Recently decided to take a secure Java coding course from SANS, partially because it’s good to brush up on the latest attacks, countermeasures and practices, but to be honest, mostly to log some CPEs for my CISSP certification. The course is part of the SANS Application Security (AppSec) curriculum. Here’s an overview of the course, and my review of it’s content.

The course is 4 days, and is taught in three different ways: live, via vLive (virtual classroom) and On Demand. I chose the On Demand option, which included the course books, a VMWare image with Linux and the software pre-loaded for the labs, and time-limited access (90 days) to the SANS training portal, where I could view pre-recorded sessions and take the quizzes. I ended up taking the course over the span of about 5 weeks, due to other commitments interrupting my progress. Read more



While lots of sites on line describe adding the @Secured tag to your Spring Security-enabled web app, and some even describe role hierarchies, I was unable to find any that did so with JavaConfig. Most of them wanted to give me XML, which isn’t where I wanted to go today. Here’s what I’ve learned, in the hopes it saves you some time. Read more



A New Direction

September 2, 2015 | Leave a Comment

Hello Internet!

It’s been a while. It seems like once I start working with a client, I tend to stop blogging. This is partly out of respect for a client’s privacy and confidentiality, and partially out of making the most of their billable time. This is of course just another way of saying I’ve been negligent, and have not written a post in quite some time…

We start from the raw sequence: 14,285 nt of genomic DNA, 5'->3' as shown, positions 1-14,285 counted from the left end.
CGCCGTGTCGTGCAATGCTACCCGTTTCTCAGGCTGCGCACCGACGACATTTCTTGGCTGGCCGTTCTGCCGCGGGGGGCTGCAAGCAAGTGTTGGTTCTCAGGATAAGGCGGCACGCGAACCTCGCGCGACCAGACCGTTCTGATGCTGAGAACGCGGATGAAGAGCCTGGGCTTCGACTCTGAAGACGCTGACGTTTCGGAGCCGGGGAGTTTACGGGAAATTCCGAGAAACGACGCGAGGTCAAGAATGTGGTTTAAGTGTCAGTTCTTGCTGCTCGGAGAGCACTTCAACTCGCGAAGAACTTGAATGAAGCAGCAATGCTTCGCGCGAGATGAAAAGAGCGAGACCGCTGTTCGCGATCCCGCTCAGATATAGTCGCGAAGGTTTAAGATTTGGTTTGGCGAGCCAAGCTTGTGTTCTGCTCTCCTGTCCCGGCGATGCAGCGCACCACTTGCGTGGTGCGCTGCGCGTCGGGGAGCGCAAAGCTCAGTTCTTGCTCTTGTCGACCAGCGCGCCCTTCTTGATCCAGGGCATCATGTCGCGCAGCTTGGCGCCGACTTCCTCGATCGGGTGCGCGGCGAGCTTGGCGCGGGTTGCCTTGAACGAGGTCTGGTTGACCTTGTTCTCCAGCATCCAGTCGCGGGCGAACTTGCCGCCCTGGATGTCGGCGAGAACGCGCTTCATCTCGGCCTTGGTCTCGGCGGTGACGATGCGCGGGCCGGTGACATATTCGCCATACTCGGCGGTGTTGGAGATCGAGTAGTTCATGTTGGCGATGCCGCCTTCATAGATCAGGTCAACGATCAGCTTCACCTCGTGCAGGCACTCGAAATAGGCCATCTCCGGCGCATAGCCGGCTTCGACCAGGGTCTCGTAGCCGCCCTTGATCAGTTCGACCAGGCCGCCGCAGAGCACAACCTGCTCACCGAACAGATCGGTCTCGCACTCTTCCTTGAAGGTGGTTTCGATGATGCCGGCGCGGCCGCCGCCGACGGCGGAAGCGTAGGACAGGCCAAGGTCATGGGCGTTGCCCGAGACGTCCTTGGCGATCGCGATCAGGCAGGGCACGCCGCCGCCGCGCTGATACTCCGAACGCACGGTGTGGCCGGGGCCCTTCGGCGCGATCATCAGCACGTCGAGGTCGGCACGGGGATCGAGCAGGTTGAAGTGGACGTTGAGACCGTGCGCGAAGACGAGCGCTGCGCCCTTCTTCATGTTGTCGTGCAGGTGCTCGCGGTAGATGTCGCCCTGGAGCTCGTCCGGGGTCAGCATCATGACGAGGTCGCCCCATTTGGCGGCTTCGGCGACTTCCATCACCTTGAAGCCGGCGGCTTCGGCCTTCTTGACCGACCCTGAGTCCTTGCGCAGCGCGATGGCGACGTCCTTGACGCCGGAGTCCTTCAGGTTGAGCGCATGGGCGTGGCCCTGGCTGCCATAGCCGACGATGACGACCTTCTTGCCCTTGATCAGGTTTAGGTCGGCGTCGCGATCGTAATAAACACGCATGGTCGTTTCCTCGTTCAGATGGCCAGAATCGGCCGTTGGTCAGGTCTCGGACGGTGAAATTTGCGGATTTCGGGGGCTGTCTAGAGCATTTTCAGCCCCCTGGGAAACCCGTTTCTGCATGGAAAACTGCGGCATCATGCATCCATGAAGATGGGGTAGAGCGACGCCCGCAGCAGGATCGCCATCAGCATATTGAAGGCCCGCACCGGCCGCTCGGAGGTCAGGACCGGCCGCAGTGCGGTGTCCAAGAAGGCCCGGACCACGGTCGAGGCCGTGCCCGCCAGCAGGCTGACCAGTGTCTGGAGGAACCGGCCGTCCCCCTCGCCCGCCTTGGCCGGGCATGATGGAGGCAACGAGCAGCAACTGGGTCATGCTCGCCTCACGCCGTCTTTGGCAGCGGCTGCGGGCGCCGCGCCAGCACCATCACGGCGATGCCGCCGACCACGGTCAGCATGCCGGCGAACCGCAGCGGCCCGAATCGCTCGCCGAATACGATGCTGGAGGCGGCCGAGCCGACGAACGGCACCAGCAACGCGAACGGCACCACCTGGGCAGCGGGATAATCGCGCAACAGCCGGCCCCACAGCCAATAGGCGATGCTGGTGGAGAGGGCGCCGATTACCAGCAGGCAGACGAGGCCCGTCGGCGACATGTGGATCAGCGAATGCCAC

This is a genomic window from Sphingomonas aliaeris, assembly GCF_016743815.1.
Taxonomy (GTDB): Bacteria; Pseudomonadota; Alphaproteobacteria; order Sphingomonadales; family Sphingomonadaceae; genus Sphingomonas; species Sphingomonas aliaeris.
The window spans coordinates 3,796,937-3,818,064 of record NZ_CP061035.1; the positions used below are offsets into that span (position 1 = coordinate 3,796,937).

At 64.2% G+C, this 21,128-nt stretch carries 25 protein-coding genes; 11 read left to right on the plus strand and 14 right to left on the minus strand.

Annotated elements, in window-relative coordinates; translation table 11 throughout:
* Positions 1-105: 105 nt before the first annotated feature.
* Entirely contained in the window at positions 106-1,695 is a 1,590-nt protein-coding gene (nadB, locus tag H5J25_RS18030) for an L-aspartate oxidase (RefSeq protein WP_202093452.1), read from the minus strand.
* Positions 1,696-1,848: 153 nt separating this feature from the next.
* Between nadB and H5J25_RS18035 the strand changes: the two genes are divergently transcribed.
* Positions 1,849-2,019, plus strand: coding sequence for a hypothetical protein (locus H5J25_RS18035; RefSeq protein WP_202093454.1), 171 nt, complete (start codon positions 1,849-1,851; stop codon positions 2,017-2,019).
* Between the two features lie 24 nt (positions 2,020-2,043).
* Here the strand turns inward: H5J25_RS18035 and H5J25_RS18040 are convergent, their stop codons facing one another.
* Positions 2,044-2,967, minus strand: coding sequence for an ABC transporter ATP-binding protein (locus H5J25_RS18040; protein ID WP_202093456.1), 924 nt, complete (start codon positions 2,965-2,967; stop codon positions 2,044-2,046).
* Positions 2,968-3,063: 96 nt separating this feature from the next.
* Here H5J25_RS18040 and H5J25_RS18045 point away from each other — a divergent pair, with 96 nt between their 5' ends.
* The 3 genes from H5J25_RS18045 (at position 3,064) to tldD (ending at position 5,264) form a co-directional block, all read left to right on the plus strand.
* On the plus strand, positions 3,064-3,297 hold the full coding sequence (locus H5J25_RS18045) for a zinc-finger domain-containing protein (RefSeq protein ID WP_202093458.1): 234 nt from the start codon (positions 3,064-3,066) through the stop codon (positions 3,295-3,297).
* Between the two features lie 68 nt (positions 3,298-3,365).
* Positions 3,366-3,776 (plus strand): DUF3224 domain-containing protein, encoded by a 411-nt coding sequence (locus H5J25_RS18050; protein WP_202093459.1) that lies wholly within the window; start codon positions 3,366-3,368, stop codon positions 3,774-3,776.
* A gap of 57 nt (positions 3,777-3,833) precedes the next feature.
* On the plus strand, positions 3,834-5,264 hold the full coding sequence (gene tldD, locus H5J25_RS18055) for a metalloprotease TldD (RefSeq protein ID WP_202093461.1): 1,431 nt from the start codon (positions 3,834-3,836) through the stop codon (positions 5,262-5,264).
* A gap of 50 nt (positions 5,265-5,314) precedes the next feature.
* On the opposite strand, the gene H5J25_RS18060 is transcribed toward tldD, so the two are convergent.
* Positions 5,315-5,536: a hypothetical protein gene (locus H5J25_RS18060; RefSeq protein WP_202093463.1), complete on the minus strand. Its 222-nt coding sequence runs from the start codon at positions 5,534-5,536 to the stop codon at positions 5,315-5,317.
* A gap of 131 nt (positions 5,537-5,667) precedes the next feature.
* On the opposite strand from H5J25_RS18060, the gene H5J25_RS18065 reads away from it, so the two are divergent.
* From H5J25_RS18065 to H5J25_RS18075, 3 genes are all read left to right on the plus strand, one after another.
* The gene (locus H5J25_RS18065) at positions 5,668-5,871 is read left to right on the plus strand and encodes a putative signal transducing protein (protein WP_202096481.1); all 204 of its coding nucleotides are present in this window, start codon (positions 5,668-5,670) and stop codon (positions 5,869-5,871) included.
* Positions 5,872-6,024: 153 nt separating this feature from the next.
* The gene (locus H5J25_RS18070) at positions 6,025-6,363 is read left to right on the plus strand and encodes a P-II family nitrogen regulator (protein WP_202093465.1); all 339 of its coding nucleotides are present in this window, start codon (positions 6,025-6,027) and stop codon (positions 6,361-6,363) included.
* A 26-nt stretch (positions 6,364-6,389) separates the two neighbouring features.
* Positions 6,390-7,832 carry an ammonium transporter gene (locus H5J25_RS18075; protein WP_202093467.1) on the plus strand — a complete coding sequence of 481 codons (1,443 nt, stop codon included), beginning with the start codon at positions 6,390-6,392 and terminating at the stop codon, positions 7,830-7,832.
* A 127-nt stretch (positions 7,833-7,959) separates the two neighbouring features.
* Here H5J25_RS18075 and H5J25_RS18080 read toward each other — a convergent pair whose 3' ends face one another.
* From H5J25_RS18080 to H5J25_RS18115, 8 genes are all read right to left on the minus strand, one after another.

In my defense, I spent the better part of the last two years working for a client who, for various reasons I can’t go in to, wanted input from me, but was uninterested in acting on the input I provided to them. Needless to say, this was rather frustrating, and left me feeling like if I did write a post, it was likely to be less than charitable. Having finished up with this client at the end of June, I now need to resume blogging.

I’ve decided on a change of direction for Adept Technologies. To date, I’ve focused on development, agile coaching and security, all relatively low-level services. With some good advice from friends and former co-workers, I’ve decided to refocus on a broader suite of CTO-like services, particularly to start-up firms requiring custom software: “hardware-up” type services for customers who need staff to perform many roles in order to be efficient. I’ve been working lately with a Milwaukee start-up named Wellntel ( in just such a capacity, and it’s worked out well for both them and me.

I’ve been the sole person identifying what it is they want and need, and have done everything from identifying requirements and architecting the solution to setting up servers in the Google Compute Engine, creating the PostgreSQL schema and deploying the database, setting up the application servers, writing and testing the code, and even setting up the CI, build and deployment pipelines. Typically these activities take many specialists, but Wellntel has been able to use my services to do all these things, and more.

Along the way, I’ve been making extensive use of Spring (core, JPA, Security, and MVC), Hibernate, PostgreSQL, and JQuery, all with JavaConfig rather than XML. While there are lots of resources out on the ‘net covering the parts of this architecture, and in using XML to do so, resources that put it all together seem few and far between. I will likely be posting some bits and pieces of what I’ve done in future posts.

For now, I’m looking to add additional clients in need of the same types of services.


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